After some time, your team implements Remote Feed Loader and Cache Feed Loader. They both work, but you still haven't implemented what the client asked for:

When the user doesn't have internet show cached feed, and when it does, show the feed that comes from the API.

How can you implement this?

Both Remote and Cache Feed Loader implement the protocol FeedLoader, which gives us a unique advantage in implementing the composite.

You can create another class for the composite on the main module that implements the Feed Loader.

You can take a step back and see the similarities from the example of the matryoshkas. RemoteFeedWithCacheFallback, RemoteFeedLoader and CachedFeedLoader will implement the Feed Loader Protocol, which can be used independently.

However, they can also be composed into a complex structure (RemoteFeedWithCacheFallback) that effectively creates the composite.

What does the composite look like in code?

Here's a small snippet of a possible implementation of the example I discussed in this article.

public class RemoteFeedWithCacheFallback: FeedLoader {
	private let primary: FeedLoader
	private let fallback: FeedLoader

	public init(primary: FeedLoader, fallback: FeedLoader) {

	public func load(...) {
		primary.load { result in
			switch result {
			case .success:

			case .failure:

In this case since the composite is expecting to receive two implementations of the protocol and not the concrete class implementations (remote and cache) we can even switch them when we initialize the class (instead of the primary being the remote we can use the cache loader first and then the remote loader).

The fact that we use dependency injection here gives us a great advantage in tackling different situations in the future with minimal changes.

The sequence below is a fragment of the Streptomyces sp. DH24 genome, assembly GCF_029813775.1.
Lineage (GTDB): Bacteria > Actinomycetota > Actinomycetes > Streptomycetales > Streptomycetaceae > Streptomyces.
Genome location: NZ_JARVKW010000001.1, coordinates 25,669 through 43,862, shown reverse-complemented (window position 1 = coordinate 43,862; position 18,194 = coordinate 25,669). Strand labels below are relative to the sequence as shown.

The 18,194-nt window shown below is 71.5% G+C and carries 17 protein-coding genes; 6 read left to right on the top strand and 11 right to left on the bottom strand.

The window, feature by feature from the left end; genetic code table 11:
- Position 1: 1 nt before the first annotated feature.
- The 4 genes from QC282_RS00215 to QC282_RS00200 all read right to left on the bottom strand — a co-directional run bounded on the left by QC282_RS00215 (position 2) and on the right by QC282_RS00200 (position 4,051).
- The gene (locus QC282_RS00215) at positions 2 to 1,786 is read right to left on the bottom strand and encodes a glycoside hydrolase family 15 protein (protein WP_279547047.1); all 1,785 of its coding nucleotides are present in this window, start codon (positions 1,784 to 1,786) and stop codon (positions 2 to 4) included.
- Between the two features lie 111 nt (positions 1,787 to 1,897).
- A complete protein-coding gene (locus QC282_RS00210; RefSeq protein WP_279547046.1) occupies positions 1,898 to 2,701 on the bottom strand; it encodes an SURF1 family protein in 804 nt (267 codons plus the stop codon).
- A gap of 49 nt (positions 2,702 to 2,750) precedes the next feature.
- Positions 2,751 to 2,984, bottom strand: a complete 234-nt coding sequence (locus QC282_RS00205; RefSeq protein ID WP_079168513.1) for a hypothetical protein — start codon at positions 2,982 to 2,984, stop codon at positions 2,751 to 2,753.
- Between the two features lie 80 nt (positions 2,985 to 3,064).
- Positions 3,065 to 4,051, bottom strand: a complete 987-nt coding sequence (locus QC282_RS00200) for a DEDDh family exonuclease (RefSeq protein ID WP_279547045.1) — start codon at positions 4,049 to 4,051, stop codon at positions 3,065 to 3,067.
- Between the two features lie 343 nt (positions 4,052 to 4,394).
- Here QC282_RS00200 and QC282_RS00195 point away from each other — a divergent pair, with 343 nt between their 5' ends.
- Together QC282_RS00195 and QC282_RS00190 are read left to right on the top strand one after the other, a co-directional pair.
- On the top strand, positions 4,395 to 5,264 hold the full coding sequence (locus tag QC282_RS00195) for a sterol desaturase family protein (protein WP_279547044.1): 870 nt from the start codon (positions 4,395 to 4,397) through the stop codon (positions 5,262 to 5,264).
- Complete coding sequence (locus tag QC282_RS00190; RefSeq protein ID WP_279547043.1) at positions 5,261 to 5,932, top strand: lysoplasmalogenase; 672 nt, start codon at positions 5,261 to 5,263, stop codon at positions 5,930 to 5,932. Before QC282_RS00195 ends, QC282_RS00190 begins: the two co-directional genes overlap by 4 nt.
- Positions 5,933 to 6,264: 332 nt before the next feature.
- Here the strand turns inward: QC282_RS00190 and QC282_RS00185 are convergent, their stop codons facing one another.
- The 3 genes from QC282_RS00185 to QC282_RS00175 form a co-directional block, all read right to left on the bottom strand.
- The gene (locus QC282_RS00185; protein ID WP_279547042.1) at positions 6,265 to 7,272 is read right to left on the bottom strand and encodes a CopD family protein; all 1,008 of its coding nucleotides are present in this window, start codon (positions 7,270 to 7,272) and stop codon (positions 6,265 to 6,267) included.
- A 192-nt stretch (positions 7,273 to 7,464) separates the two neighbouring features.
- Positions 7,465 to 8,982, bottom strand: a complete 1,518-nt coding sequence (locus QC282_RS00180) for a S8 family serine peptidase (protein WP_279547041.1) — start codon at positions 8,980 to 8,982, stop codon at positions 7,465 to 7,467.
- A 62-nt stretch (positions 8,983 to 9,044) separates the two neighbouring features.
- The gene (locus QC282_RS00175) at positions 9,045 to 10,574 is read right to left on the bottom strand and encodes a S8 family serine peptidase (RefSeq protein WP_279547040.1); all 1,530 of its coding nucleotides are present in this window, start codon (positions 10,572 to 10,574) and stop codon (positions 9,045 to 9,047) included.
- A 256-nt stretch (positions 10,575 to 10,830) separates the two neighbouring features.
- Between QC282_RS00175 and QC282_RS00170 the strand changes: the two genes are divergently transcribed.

The composite design pattern is very useful for representing part-whole hierarchies of objects. This pattern can be implemented when the differences between object compositions and individual objects can be ignored [2].

The practical example in this article came initially from the Essential Developer course. I was first introduced to the composite design pattern during the course, so I thought it would be appropriate to use it to explain how powerful this pattern can be in software.

I hope you enjoyed reading this article and especially that you learned something new today! 🌞

I'm delighted to be able to write content to help other developers and discuss different topics. If you want to suggest another topic for an upcoming article, let me know by connecting with me via LinkedIn or Twitter.

Have a great day! 🪆


[1] Introduction: Design Patterns: Elements of Reusable Object-Oriented Software by Enrich Gamma, Richard Helm, Ralph Johnson, and John Vlissides, page 2.

[2] Design Patterns: Elements of Reusable Object-Oriented Software by Enrich Gamma, Richard Helm, Ralph Johnson, and John Vlissides, pages 163-173.

[3] The Iterator and Composite Patterns: Head First Design Patterns: Building Extensible & Maintainable Object-Oriented Software by Eric Freeman and Elisabeth Robson, page 361.

[4] Project Example from the Essential Developers Academy by Caio & Mike.